Corey McLaughlin: Yeah. That was back when the dollar was probably 50 times more valuable too, right? Or whatever it may be, yeah.
Dan Ferris: Probably. Yeah, that's right. Sure.
Corey McLaughlin: Yeah, 10% now would set back a few people, no? I don't know. [Laughs]
Dan Ferris: It would set a few people back, but I continue to think those structural deficits are just – you know, the shortage of housing versus demand, you can't get out of the way of it. It's like we were talking about copper last time because I had been to the Rick Rule thing and I had spoken about copper, which you can see the speech if you sign up for – you know, you can get all the speeches on video for the Rule Symposium.
Corey McLaughlin: Oh, cool.
Dan Ferris: I'm on there. And it's the same thing. It's just inevitable. You can't get out of the way of this essential thing that everybody's got to have, and there's a shortage of it and the demand just keeps going up. They're both that way. There's a lot of that going around too, and some of it COVID induced and some not, some long-term stuff in the commodities markets.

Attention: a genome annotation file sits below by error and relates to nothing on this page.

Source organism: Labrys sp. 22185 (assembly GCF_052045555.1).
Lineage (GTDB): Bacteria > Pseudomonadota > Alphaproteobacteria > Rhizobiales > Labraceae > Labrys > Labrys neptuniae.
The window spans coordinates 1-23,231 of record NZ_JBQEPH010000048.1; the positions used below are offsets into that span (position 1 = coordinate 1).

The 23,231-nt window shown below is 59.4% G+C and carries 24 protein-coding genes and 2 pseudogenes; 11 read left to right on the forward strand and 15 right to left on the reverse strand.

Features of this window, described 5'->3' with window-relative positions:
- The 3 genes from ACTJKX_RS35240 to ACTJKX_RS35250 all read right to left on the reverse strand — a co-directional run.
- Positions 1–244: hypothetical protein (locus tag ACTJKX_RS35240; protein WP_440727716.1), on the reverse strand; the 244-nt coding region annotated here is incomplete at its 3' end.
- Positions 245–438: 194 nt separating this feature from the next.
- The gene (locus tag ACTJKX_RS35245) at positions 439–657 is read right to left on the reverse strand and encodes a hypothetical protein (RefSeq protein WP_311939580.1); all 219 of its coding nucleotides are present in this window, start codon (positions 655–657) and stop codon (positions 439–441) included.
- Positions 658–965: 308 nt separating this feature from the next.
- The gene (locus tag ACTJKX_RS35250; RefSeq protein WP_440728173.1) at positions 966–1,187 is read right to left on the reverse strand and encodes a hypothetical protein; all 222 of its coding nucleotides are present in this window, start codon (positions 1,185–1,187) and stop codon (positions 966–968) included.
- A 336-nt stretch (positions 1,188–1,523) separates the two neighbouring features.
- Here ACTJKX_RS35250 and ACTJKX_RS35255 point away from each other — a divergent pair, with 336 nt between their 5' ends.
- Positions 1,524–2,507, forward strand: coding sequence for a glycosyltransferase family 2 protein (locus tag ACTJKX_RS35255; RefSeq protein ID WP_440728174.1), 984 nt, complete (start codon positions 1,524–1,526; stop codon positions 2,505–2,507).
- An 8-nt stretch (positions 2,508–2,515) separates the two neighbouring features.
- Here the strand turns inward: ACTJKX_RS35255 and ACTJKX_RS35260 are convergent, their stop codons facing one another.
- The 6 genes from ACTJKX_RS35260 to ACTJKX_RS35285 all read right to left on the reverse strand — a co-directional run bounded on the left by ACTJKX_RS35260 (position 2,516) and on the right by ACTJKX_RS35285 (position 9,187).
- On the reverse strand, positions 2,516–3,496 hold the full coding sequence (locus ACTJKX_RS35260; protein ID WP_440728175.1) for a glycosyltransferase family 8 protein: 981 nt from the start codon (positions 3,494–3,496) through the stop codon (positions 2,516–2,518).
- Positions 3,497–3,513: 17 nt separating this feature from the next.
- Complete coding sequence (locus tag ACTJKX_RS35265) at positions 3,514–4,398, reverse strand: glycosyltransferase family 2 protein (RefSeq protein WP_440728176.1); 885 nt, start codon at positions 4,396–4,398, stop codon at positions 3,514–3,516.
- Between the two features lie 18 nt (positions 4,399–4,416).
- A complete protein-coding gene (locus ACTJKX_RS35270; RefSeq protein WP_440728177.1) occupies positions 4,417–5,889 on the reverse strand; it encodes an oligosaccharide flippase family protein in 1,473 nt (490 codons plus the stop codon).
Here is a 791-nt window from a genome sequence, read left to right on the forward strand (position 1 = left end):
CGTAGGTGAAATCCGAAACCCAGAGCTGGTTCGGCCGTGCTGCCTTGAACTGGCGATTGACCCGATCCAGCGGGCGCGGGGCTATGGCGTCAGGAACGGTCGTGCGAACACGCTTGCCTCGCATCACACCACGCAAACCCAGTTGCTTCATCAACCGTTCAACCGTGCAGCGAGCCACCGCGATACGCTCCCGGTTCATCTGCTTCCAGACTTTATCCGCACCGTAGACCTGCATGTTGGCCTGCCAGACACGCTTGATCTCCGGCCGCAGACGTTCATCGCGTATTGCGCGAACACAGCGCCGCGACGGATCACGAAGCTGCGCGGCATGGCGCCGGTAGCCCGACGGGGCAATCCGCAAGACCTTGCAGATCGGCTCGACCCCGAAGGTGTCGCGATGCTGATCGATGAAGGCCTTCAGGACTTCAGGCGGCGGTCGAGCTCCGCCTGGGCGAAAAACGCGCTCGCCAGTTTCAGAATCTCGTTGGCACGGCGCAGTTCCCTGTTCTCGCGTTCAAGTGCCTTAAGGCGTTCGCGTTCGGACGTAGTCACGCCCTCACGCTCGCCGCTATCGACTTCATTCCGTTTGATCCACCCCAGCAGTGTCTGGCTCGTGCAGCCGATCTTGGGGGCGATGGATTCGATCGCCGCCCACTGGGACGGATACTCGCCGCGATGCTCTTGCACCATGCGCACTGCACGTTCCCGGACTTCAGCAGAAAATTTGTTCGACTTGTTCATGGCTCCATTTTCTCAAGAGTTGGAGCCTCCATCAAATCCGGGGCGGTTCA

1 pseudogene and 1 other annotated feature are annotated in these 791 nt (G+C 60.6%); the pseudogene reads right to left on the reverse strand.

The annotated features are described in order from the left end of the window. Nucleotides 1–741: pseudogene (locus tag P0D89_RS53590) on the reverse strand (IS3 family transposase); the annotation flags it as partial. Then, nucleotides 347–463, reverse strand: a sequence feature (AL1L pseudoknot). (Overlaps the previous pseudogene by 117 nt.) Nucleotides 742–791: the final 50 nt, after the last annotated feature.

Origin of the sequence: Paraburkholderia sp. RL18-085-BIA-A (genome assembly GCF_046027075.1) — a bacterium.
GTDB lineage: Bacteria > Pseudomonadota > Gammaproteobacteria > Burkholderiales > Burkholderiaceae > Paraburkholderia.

So again – again – housing is super important for the economy, right? So this demand continues to be robust in the face of short supply and it's just more stuff that the Fed can point to and say, "See, we need to raise another quarter point, 50 basis points –" whatever, you know? The strength is there. People talking about rate cuts are getting way, way ahead of themselves.
And if they're bullish based on that and they're buying the kind of garbage in the stock market that reflects that type of view, you know, they're buying bankrupt companies like Yellow and near bankrupt companies like Tupperware, and this stuff is up 500%, 700% in five days, you know, meme-stock ascension is still happening among companies that are zeros. So somebody thinks some cuts are going to happen somewhere, because you don't buy that stuff otherwise, right?